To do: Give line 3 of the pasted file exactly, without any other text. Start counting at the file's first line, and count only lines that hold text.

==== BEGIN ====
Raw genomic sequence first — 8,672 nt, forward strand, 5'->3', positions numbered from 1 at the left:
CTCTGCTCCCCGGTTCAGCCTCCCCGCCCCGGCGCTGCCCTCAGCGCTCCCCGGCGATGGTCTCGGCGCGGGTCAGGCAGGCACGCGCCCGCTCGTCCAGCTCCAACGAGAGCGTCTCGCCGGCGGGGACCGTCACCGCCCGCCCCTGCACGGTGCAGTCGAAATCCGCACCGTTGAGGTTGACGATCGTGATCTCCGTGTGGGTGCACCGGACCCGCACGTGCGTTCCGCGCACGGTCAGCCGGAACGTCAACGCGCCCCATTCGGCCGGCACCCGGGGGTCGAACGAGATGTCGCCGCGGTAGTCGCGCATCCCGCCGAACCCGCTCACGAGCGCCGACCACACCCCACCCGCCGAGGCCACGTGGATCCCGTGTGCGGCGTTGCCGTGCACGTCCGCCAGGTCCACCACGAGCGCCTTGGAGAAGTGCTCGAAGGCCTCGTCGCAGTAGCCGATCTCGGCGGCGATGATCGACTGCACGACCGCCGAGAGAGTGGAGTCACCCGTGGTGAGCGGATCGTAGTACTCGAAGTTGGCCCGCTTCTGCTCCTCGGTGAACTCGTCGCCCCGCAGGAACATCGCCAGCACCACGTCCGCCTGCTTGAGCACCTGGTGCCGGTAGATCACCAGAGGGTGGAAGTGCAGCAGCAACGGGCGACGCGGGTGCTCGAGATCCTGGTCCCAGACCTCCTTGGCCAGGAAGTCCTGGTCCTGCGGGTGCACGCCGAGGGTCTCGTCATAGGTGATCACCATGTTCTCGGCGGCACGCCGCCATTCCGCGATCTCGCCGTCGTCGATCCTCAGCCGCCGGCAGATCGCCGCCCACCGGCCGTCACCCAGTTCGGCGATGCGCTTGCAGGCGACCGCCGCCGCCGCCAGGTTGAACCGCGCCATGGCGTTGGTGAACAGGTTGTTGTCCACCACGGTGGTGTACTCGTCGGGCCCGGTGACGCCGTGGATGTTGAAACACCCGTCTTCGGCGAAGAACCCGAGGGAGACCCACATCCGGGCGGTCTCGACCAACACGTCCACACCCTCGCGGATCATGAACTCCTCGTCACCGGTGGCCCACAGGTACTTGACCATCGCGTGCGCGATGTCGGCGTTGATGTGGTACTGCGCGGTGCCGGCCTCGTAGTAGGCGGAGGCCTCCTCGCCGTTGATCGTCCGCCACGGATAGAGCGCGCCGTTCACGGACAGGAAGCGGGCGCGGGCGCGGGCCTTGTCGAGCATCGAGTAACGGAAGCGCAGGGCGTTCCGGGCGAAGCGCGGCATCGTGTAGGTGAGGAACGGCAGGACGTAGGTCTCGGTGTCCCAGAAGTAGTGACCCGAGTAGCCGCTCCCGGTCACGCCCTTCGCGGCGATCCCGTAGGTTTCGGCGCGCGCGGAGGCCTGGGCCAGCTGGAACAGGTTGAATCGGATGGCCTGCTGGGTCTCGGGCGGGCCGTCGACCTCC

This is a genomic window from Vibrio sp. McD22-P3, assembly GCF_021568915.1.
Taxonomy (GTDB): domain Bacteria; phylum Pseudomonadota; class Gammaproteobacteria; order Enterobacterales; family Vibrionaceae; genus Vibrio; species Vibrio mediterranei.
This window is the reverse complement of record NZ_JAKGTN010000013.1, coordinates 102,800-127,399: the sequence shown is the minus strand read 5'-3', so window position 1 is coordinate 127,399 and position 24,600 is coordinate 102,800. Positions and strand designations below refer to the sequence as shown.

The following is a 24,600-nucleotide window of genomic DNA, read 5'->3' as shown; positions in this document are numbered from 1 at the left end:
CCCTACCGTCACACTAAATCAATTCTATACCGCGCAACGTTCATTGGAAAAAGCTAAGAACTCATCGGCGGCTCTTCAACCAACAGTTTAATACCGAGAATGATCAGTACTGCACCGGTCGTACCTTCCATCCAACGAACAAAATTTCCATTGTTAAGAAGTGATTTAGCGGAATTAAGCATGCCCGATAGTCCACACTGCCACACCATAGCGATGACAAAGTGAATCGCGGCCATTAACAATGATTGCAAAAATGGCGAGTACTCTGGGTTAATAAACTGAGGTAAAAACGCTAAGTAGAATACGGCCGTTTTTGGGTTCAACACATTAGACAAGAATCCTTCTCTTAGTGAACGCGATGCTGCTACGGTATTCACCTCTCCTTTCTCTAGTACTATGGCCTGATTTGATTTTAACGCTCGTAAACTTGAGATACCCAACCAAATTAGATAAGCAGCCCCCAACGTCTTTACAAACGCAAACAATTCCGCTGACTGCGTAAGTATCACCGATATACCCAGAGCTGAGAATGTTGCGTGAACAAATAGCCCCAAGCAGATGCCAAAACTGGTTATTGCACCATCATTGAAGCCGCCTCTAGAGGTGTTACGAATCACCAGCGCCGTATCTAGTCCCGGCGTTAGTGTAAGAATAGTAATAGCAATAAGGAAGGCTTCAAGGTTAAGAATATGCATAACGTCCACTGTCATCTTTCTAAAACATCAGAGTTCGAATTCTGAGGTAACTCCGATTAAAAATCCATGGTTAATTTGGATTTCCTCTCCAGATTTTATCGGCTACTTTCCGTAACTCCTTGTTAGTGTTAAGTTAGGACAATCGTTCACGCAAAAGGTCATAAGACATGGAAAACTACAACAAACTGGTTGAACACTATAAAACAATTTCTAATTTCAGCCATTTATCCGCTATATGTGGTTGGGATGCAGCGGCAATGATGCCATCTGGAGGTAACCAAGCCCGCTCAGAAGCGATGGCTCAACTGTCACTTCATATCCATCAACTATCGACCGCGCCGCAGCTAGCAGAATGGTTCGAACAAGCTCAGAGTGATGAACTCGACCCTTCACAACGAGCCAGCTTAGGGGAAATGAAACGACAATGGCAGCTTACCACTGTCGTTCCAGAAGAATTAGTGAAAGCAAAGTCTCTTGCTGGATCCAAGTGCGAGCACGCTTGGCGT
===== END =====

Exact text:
This is a genomic window from Vibrio sp. McD22-P3, assembly GCF_021568915.1.